The Hash, Marihuana & Hemp Museum is a museum located in De Wallen, Amsterdam, Netherlands. According to the museum, more than two million visitors have visited the exhibition since it opened in 1985. Dedicated to cannabis and its many uses, the museum offers visitors information about the historical and modern uses of cannabis for medicinal, religious and cultural purposes.
The museum also focuses on how hemp can be used for agricultural and industrial purposes, even including clothing accessories and cosmetic products made from hemp fiber in their gift shop. The Hash, Marihuana & Hemp Museum is located at Oudezijds Achterburgwal 148, open daily from 10am–11pm, and costs €9 ($11.50) per adult (children under 13 are free when accompanied by an adult).
The museum includes a live cannabis garden in various stages of growth, pipe and roach clip collections, an 1836 Dutch Bible made of hemp, and many other accessories made from the industrial crop. The museum also contains artwork, including David Teniers the Younger's painting, Hemp-Smoking Peasants in a Smoke House (1660), and one of the fake I.D's of the famous cannabis smuggler Howard Marks.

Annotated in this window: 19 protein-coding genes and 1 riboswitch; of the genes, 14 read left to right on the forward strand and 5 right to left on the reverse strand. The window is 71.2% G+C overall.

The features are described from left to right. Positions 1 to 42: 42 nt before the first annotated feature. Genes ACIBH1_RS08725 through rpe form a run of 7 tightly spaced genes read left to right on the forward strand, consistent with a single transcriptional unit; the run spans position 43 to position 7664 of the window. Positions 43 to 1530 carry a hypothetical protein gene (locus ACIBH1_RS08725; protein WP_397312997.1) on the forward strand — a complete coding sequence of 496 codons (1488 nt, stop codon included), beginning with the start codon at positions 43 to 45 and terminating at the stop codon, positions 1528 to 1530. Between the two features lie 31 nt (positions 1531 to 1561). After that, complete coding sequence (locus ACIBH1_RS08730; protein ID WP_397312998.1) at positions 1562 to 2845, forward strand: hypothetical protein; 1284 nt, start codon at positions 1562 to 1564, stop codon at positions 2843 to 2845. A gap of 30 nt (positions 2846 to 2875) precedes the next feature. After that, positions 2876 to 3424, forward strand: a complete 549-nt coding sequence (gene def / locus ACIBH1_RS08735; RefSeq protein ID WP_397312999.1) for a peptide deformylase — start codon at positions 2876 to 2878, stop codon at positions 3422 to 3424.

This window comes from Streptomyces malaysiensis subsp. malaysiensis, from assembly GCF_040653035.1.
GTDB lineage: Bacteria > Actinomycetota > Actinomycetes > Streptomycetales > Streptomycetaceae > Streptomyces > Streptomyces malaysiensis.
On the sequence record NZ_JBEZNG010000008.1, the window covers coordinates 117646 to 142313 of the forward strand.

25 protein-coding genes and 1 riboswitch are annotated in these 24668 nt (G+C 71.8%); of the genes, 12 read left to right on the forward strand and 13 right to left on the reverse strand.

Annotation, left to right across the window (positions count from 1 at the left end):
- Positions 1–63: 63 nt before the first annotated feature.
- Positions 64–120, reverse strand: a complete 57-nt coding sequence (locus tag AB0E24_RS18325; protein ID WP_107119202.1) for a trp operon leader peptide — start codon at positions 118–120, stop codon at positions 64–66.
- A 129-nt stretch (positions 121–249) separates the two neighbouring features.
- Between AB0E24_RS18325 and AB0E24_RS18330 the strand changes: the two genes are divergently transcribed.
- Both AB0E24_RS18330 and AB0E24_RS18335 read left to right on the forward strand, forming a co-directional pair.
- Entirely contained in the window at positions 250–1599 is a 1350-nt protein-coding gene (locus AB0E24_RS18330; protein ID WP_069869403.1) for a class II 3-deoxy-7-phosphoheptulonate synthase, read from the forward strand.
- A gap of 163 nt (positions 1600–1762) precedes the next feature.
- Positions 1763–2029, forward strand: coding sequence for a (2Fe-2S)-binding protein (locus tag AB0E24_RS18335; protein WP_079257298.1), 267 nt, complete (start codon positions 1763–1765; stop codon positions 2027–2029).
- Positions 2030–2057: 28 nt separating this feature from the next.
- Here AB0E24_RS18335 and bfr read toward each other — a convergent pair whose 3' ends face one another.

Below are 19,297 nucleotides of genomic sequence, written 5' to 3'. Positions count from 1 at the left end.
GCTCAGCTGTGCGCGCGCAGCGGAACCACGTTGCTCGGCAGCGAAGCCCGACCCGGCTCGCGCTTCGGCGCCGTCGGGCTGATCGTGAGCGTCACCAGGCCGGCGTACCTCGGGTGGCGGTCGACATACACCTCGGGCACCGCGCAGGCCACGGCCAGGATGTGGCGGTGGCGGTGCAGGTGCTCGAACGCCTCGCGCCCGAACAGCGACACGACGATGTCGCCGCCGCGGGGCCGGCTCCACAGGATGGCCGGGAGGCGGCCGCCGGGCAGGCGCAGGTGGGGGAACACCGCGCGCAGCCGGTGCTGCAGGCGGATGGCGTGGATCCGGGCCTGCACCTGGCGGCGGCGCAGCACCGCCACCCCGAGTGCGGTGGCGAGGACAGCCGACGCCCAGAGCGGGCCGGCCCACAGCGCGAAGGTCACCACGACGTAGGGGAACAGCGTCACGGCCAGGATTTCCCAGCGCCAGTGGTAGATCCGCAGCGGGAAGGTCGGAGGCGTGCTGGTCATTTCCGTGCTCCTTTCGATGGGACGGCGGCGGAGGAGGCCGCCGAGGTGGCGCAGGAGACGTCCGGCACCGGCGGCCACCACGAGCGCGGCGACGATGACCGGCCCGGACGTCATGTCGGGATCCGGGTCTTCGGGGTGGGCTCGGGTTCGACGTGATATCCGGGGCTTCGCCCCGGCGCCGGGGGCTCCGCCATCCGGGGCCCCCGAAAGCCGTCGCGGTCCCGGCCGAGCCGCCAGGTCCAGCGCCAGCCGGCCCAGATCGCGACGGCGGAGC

The Hash, Marihuana & Hemp Museum is often cited in travel books as a destination to visit in Amsterdam due to the unique drug policy of cannabis in the Netherlands. However, Time Out Amsterdam asserted that the museum "tries to be all things to all people and ends up being nothing to anyone". The magazine recognized the museum's success at displaying some interesting information, historical context and benefits of medical marijuana, but claims the "small exhibition lacks cohesion and entertainment value, and comes across alternately as hippyish and – surprisingly – rather po-faced". Similarly, author Rick Steves wrote that the museum was informative, but "small and somewhat overpriced, educational but not very entertaining".